'Return to sender': Casket proclaims life journey
"Return to Sender." "To: Heaven thru Jesus Christ." "This end up." "Fragile."
John Green, pastor of Wallace Memorial Baptist Church in Knoxville, Tenn., described the casket as unique and unlike anything he'd ever seen.
"I was so impressed because it was such an interesting way to share about her faith," Green told Baptist Press today (May 9). "Everyone recognizes a shipping crate is sending you to another destination. That's the story she was telling, even in her death -- the story she was telling all throughout her life, which is that through faith in Christ we can have another home where we'll spend eternity."
At Stooksbury's funeral, the custom-built casket was front and center. By then, many friends and family members had signed the casket with well wishes.
"God speed." "See you on the other side." "Thank God for missionaries."
The International Mission Board commissioned Stooksbury for the mission field in 1976. She spent more than 36 years spreading the Gospel, first as a Journeyman in Ecuador, then as a missionary to Costa Rica and Bolivia. She took medical leave in 2010, returning to the U.S. with pulmonary hypertension and stage 3 kidney failure.
She commissioned her casket in 2014 from Stevens Mortuary in Knoxville, the Knoxville News Sentinel wrote at the time.
"On the sides, in English and Spanish, it says 'To Heaven [thru] Jesus Christ,' because it is because of Him and what He did that I can get there."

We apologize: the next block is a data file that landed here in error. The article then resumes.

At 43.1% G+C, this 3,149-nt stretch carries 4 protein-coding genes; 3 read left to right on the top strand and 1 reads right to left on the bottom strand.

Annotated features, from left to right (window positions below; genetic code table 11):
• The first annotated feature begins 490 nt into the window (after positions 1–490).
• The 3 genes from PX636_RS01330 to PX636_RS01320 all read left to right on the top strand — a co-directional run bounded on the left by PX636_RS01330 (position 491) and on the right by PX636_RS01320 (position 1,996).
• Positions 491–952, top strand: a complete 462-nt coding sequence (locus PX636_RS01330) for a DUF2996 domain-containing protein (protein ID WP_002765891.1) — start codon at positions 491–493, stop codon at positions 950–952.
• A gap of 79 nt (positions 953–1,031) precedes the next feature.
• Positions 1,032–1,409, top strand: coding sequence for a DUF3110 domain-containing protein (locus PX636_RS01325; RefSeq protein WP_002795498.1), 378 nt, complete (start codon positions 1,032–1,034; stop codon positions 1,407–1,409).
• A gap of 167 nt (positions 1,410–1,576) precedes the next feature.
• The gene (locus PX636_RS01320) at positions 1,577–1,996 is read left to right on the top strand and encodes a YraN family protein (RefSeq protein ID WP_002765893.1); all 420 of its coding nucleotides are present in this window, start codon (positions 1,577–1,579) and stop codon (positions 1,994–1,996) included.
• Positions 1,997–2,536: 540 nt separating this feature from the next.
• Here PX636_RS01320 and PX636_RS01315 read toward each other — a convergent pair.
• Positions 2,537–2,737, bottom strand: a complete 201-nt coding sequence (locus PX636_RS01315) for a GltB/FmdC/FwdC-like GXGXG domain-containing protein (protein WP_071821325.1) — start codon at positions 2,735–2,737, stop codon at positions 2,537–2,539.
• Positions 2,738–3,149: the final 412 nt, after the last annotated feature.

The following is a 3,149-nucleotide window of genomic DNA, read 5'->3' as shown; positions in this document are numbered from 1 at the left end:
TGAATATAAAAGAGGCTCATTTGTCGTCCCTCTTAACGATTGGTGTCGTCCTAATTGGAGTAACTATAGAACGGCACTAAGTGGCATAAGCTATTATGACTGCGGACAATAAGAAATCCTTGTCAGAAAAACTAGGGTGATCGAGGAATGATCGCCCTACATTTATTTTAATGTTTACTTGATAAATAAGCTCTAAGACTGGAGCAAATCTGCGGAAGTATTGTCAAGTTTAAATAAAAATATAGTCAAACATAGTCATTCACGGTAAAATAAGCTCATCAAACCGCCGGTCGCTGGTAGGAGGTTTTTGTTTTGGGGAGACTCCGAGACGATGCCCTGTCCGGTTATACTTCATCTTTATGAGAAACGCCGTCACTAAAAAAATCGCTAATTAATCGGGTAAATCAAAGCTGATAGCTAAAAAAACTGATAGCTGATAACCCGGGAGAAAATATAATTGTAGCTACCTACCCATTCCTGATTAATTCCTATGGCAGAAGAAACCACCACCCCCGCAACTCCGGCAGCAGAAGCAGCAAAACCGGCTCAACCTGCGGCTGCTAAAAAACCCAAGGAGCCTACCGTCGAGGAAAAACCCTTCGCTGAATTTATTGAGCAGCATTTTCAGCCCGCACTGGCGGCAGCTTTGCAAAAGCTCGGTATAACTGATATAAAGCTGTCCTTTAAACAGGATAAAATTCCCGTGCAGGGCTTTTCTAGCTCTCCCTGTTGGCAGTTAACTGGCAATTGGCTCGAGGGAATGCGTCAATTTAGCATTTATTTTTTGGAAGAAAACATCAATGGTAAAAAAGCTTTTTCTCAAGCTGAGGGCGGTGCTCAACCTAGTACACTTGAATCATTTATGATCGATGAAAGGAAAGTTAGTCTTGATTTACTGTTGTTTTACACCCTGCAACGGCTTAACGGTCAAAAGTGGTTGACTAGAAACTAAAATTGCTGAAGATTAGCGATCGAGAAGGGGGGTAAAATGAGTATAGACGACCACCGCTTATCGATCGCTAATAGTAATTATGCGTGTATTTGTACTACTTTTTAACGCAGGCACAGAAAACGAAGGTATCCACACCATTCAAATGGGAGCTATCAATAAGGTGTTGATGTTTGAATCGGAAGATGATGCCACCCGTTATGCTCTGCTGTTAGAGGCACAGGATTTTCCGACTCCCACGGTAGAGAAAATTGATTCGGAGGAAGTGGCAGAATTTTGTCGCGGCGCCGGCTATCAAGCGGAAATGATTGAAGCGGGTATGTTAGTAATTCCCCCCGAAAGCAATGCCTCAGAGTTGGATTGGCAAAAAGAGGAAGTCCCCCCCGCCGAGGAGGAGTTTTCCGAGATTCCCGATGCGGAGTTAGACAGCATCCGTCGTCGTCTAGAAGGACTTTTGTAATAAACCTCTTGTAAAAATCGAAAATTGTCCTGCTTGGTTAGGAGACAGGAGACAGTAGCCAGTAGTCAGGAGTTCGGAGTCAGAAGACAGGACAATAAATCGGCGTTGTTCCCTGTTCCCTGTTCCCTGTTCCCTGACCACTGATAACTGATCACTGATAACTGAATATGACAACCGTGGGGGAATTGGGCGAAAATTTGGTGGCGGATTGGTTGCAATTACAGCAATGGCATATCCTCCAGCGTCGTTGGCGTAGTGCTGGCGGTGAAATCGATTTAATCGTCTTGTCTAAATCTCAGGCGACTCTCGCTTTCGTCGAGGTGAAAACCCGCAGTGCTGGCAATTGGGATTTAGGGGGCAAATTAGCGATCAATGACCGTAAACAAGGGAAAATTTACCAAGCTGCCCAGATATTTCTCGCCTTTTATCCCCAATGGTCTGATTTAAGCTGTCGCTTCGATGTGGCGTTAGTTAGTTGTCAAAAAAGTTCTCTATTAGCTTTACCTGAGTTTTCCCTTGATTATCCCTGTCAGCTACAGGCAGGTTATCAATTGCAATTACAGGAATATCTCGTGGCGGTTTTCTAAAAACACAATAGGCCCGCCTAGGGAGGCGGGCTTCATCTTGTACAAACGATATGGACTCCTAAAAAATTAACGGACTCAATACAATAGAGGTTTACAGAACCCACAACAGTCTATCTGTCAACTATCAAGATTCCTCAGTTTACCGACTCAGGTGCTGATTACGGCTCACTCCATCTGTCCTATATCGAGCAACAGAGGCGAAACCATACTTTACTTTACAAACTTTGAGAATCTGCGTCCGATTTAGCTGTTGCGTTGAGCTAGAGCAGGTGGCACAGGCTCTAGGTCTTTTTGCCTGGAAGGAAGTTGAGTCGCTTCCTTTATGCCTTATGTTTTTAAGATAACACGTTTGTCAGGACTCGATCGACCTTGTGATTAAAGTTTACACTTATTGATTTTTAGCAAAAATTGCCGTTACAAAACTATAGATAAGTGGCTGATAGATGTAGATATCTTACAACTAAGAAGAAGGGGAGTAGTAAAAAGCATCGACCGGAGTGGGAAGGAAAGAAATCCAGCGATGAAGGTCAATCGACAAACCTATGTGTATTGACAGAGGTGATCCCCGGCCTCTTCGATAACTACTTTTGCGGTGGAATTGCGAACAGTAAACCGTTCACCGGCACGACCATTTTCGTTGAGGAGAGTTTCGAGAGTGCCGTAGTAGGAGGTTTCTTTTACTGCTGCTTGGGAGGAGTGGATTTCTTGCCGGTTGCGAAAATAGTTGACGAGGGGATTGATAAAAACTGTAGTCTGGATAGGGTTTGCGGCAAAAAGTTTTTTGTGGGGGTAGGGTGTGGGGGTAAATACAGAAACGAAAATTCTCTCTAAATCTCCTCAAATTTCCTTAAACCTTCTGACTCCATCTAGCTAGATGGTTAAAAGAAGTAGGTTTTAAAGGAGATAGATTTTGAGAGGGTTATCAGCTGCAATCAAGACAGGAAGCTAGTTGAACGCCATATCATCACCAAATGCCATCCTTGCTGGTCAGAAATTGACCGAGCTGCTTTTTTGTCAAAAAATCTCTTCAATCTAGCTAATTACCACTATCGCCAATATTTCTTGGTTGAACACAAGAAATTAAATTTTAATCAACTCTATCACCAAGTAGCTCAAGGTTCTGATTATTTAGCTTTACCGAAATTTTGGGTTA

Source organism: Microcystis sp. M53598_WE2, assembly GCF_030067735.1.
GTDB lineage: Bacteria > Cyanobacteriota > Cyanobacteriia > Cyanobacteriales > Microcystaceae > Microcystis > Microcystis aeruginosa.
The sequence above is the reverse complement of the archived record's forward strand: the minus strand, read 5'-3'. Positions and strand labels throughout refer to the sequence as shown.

Friends who spoke at her funeral, including her Knoxville pastor Mark Sasser, said she relished heaven.
"Here's what I learned about Pat over the years that I've known her -- she was ready to go," said Sasser, pastor of Callahan Baptist Church. "She was ready to go. She had made her preparation."
Stooksbury accepted her call to missions while a teenage member of Wallace Memorial Baptist, under the tutelage of former and longtime pastor Jim McCluskey. She joined Callahan Baptist after retiring from the mission field.
Retired Southern Baptist missionaries Carter and Charlotte Davis, longtime friends of Stooksbury, also noted her eagerness for heaven.
"Why isn't the Lord calling me home?" she asked Carter Davis two months before her death, Davis said at the funeral. Davis didn't know what to tell her, he said, other than God still had use for her on earth.
Bringing greetings from IMB to Stooksbury's survivors, Davis read from Ecclesiastes 7:1.
"A good name is better than fine perfume, and the day of death better than the day of birth (NIV)," Davis said. "That's the way Patricia viewed death, something to behold and celebrate. Patricia, we love you and we miss you. We return you to sender."